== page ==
Passive-aggressive behavior  

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Passive–aggressive behavior is passive, sometimes obstructionist resistance to following through with expectations in interpersonal or occupational situations.

It can manifest itself as learned helplessness, procrastination, stubbornness, resentment, sullenness, or deliberate/repeated failure to accomplish requested tasks for which one is (often explicitly) responsible. It is a defense mechanism, and (more often than not) only partly conscious.

For example, a worker, when asked to organize a meeting, might seemingly happily agree to do so, but will then take so long on each task in the process - offering excuses such as calls not being returned, or that the computer is too slow, or that things are not ready when the meeting is due to start - that a colleague is forced to hurriedly complete the task, lest the meeting be postponed.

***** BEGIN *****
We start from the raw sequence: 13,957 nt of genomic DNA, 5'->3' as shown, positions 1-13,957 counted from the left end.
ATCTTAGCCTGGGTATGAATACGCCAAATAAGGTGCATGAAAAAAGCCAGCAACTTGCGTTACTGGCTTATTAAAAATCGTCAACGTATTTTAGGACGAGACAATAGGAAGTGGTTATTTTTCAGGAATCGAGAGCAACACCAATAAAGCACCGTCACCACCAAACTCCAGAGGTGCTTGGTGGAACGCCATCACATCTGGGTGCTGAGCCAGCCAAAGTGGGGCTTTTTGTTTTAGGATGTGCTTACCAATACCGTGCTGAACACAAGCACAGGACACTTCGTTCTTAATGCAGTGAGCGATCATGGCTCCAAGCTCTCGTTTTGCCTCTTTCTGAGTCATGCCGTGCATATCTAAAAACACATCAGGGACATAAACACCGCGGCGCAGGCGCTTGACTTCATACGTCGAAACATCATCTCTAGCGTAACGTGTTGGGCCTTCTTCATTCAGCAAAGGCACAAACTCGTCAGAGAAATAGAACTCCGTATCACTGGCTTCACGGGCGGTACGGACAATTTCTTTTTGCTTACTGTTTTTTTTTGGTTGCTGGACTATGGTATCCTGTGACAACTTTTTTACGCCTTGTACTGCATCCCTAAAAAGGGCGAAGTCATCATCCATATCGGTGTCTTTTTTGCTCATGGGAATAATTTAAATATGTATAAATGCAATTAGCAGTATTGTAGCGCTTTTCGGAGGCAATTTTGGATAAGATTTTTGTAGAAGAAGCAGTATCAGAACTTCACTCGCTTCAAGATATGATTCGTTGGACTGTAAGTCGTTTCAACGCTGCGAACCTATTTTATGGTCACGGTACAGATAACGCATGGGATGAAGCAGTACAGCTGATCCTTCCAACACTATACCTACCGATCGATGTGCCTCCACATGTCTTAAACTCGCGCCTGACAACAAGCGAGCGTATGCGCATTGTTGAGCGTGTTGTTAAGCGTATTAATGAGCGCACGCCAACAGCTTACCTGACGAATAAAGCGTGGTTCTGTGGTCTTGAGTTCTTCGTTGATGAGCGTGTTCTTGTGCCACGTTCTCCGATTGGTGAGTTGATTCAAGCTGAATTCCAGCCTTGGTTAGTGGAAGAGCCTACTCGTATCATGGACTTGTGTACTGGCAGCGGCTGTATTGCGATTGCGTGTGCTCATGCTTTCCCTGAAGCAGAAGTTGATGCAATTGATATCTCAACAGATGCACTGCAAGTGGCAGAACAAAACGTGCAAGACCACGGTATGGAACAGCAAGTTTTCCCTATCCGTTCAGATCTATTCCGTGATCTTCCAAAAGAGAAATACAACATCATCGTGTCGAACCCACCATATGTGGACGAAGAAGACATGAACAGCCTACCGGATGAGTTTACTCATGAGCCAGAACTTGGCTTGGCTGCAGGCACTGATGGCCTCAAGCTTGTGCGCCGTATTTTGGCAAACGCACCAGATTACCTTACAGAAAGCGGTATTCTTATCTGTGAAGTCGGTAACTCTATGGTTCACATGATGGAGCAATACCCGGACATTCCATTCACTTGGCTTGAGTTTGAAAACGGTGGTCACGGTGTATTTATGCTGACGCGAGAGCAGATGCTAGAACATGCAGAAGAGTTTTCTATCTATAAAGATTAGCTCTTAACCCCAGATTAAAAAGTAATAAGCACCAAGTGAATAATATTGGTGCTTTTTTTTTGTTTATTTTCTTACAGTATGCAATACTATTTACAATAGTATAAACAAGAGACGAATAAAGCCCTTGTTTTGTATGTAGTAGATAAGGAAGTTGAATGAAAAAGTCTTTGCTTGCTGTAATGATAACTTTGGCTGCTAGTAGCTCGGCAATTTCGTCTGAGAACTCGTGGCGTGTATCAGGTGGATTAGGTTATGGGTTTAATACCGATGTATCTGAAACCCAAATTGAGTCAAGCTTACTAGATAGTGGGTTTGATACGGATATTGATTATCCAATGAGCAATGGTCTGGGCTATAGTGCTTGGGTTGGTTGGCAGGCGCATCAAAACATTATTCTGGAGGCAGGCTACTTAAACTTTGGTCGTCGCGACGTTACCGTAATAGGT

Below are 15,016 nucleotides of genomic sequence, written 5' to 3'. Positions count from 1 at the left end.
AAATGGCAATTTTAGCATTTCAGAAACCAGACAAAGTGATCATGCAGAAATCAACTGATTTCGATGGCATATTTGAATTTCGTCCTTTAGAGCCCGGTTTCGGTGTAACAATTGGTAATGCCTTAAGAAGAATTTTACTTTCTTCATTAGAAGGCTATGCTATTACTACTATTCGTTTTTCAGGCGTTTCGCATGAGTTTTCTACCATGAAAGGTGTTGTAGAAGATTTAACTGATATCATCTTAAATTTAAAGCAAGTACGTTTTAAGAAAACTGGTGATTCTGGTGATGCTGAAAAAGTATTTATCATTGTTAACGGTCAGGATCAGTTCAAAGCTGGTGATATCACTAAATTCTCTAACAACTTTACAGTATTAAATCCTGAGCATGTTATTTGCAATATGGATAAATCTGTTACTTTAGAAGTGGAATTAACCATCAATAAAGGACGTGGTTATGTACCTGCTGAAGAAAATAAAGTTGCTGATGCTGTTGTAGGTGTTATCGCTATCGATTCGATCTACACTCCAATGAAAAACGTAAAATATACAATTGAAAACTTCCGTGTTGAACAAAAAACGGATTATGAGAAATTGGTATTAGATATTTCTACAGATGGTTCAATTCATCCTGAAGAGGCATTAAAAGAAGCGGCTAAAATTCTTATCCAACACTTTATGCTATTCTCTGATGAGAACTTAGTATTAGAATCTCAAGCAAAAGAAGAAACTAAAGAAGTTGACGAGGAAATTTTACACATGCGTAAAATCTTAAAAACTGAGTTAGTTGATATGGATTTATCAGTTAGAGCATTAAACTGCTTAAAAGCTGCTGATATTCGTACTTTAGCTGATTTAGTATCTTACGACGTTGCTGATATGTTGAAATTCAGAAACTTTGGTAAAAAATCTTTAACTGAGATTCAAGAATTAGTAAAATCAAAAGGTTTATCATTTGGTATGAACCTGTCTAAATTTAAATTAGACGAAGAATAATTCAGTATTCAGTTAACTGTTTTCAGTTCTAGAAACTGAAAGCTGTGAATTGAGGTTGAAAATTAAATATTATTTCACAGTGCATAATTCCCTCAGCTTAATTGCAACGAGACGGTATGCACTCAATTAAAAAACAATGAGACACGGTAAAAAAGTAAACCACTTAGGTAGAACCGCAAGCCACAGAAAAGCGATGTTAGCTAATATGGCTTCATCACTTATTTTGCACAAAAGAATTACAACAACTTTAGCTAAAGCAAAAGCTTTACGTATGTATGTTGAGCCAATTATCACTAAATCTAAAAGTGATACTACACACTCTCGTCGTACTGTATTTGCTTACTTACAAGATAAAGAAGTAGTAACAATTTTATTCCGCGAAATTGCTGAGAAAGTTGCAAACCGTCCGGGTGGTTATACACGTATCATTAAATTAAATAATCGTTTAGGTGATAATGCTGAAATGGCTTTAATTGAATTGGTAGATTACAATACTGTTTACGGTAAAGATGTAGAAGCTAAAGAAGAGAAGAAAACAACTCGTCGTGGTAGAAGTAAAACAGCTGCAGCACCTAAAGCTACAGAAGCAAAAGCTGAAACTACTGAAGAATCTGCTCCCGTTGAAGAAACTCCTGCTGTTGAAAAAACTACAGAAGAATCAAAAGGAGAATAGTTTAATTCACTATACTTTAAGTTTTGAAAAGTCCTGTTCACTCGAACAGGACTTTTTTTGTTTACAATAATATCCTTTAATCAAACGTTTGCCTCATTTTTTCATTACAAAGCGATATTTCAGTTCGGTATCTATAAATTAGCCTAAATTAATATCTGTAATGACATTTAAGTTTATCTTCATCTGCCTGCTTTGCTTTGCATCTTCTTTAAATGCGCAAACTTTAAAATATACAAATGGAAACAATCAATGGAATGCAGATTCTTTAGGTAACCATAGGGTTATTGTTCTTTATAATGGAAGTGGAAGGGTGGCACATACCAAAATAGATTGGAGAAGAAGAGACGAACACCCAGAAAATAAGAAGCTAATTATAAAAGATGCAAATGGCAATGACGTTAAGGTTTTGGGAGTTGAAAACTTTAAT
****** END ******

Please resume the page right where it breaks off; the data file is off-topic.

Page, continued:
Unless indicated otherwise, the text in this article is either based on Wikipedia article "Passive-aggressive behavior" or another language Wikipedia page thereof used under the terms of the GNU Free Documentation License; or on research by Jahsonic. See Art and Popular Culture's copyright notice.

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